Friday, February 12, 2010

NEUTRINO, a sonnet

Man, I can't believe I found this -- or at least looked for it in the first place.

I wrote this one day my senior year in High School. I forget exactly why I did it, but I think overwhelming boredom had something to do with it. Either that or temporary insanity.

Here it is:

The physics masters' ideas now well known
As small and massless particles are found
They push the larger players all around
And sight unseen their presence clearly shown.
The theorists all did give a heavy groan
As some of their ideas were run aground
Traject'ries changed so quick -- and naught a sound --
And strange collisions now had them all thrown*
Though only Bohr had such strange results seen
Recounted in the chem'stry books of old
Rutherford throwing alphas at his gold
Bohr's leptons soon changed our atomic view
Of these, Neutrinos forth begotten been**
Be seen with measurable mass, and flavors too.

* The apparent collisions between some particles and neutrinos threw the scientists for a loop.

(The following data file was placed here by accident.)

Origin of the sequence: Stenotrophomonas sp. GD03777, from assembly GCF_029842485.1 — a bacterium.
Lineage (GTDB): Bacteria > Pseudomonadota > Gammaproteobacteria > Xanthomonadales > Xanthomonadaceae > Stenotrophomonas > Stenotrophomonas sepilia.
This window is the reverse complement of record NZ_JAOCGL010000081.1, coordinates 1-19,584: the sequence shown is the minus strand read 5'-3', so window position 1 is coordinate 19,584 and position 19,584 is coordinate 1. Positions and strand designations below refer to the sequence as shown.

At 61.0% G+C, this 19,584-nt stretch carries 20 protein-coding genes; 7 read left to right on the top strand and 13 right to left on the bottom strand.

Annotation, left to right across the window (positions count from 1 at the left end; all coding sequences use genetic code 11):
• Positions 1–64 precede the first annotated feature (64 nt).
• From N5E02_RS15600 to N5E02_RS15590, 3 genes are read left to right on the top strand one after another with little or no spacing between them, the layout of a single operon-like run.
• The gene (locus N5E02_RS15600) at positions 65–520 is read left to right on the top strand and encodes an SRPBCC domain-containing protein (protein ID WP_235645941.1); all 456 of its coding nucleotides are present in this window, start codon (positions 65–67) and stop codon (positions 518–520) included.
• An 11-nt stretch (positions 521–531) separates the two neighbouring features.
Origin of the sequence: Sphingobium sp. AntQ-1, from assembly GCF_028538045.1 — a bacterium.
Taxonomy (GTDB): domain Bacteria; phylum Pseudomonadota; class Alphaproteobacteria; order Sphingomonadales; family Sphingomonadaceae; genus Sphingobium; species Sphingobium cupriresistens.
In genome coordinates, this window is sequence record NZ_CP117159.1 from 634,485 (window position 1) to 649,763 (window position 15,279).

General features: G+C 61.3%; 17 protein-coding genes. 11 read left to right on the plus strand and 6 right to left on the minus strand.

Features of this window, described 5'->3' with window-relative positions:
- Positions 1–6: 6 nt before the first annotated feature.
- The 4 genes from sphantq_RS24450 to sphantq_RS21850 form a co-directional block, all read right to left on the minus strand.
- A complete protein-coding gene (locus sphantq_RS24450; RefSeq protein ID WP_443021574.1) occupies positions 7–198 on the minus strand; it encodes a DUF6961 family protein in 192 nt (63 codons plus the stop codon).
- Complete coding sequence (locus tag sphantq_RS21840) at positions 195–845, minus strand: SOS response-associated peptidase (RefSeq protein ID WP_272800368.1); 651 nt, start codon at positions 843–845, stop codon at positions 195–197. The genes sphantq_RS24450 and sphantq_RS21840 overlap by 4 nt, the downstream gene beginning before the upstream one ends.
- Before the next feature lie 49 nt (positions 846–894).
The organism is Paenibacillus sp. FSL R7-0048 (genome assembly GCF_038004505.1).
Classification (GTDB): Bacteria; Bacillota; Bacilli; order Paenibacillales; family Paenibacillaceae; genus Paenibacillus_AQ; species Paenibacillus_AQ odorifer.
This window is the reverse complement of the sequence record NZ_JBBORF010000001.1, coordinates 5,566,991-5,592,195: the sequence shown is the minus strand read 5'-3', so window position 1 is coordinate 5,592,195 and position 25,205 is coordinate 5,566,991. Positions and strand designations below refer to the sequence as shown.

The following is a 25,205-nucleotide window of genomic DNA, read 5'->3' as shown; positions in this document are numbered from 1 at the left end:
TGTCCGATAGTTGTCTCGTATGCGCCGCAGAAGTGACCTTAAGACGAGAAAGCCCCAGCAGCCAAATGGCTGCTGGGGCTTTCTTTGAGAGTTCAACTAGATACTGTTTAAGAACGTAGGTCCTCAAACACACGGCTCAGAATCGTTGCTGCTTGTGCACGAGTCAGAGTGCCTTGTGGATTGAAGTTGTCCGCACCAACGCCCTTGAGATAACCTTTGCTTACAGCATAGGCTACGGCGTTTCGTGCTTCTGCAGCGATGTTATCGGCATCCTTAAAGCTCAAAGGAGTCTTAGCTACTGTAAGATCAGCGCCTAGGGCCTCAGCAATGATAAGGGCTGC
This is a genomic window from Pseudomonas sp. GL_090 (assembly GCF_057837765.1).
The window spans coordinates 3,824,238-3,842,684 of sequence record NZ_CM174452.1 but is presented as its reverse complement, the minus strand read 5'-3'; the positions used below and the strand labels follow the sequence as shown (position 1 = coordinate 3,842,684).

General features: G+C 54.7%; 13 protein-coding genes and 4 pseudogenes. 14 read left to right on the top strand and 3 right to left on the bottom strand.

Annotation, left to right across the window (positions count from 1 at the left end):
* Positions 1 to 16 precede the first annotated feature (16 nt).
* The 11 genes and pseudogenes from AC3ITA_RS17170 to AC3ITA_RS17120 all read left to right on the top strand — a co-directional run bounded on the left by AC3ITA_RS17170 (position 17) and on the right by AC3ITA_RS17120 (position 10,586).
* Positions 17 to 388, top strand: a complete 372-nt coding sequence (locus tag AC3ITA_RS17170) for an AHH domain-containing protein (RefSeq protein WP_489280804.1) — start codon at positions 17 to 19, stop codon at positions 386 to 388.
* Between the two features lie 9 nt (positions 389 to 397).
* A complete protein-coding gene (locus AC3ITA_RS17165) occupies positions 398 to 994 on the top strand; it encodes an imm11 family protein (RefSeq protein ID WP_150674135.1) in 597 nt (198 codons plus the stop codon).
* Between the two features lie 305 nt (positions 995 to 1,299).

** Bohr's atomic model featured electrons outside of the atomic nucleus. As electrons were studied further, several different electron "flavors" were found (muon and tau, in addition to the atomic electron), and these were discovered to each have analogous neutrinos. As it was discovered that these flavors could change, it was also determined that neutrinos had a measurable mass.


  1. Pretty well done stuff; makes me wonder why I didn't do something similar for my classes. I wonder how my Journalism teacher would have responded to a sample article written entirely in Limerick.

  2. Were I to have done such a thing, I suspect I'd get a response like:

    There was once an article done
    Whose style was certainly fun
    But the quality lacked
    And to respond with tact
    You certainly are no John Donne

  3. (Actually I should add that my English teacher at the time could only stand to make the comment, "Well, it certainly follows the sonnet form...")

  4. "Well, it certainly follows the sonnet form..."

    ... that sounds like sort of a backhanded compliment, doesn't it?

  5. Well, that *was* how I interpreted it from him.